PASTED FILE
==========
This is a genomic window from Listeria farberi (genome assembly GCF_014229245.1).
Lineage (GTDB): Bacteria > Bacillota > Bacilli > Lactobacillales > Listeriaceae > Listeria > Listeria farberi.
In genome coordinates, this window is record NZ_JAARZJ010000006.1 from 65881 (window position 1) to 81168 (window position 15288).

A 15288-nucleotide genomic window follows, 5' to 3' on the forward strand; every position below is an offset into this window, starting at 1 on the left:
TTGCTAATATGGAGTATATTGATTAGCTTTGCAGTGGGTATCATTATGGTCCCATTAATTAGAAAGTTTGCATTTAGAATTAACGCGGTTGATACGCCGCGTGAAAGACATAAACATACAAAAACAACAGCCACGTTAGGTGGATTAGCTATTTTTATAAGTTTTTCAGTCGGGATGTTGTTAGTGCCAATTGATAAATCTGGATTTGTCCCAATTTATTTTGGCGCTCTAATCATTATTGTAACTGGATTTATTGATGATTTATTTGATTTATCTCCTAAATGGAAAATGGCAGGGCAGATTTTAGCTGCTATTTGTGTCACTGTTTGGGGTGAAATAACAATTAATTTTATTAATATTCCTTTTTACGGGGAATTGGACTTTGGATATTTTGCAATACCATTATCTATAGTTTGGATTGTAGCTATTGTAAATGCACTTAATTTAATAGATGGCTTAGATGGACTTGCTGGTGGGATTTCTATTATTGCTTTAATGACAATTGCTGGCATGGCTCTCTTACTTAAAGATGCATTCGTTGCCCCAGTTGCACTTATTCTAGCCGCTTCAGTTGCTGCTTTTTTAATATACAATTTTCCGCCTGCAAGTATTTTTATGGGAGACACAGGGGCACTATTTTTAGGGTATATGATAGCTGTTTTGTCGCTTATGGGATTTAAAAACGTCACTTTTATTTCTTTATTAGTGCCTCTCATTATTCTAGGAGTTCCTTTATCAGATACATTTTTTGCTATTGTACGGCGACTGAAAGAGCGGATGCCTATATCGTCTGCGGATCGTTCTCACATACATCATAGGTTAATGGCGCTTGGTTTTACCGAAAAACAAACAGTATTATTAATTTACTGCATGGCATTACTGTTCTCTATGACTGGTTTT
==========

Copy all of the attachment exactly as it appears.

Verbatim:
This is a genomic window from Listeria farberi (genome assembly GCF_014229245.1).
Lineage (GTDB): Bacteria > Bacillota > Bacilli > Lactobacillales > Listeriaceae > Listeria > Listeria farberi.
In genome coordinates, this window is record NZ_JAARZJ010000006.1 from 65881 (window position 1) to 81168 (window position 15288).

A 15288-nucleotide genomic window follows, 5' to 3' on the forward strand; every position below is an offset into this window, starting at 1 on the left:
TTGCTAATATGGAGTATATTGATTAGCTTTGCAGTGGGTATCATTATGGTCCCATTAATTAGAAAGTTTGCATTTAGAATTAACGCGGTTGATACGCCGCGTGAAAGACATAAACATACAAAAACAACAGCCACGTTAGGTGGATTAGCTATTTTTATAAGTTTTTCAGTCGGGATGTTGTTAGTGCCAATTGATAAATCTGGATTTGTCCCAATTTATTTTGGCGCTCTAATCATTATTGTAACTGGATTTATTGATGATTTATTTGATTTATCTCCTAAATGGAAAATGGCAGGGCAGATTTTAGCTGCTATTTGTGTCACTGTTTGGGGTGAAATAACAATTAATTTTATTAATATTCCTTTTTACGGGGAATTGGACTTTGGATATTTTGCAATACCATTATCTATAGTTTGGATTGTAGCTATTGTAAATGCACTTAATTTAATAGATGGCTTAGATGGACTTGCTGGTGGGATTTCTATTATTGCTTTAATGACAATTGCTGGCATGGCTCTCTTACTTAAAGATGCATTCGTTGCCCCAGTTGCACTTATTCTAGCCGCTTCAGTTGCTGCTTTTTTAATATACAATTTTCCGCCTGCAAGTATTTTTATGGGAGACACAGGGGCACTATTTTTAGGGTATATGATAGCTGTTTTGTCGCTTATGGGATTTAAAAACGTCACTTTTATTTCTTTATTAGTGCCTCTCATTATTCTAGGAGTTCCTTTATCAGATACATTTTTTGCTATTGTACGGCGACTGAAAGAGCGGATGCCTATATCGTCTGCGGATCGTTCTCACATACATCATAGGTTAATGGCGCTTGGTTTTACCGAAAAACAAACAGTATTATTAATTTACTGCATGGCATTACTGTTCTCTATGACTGGTTTT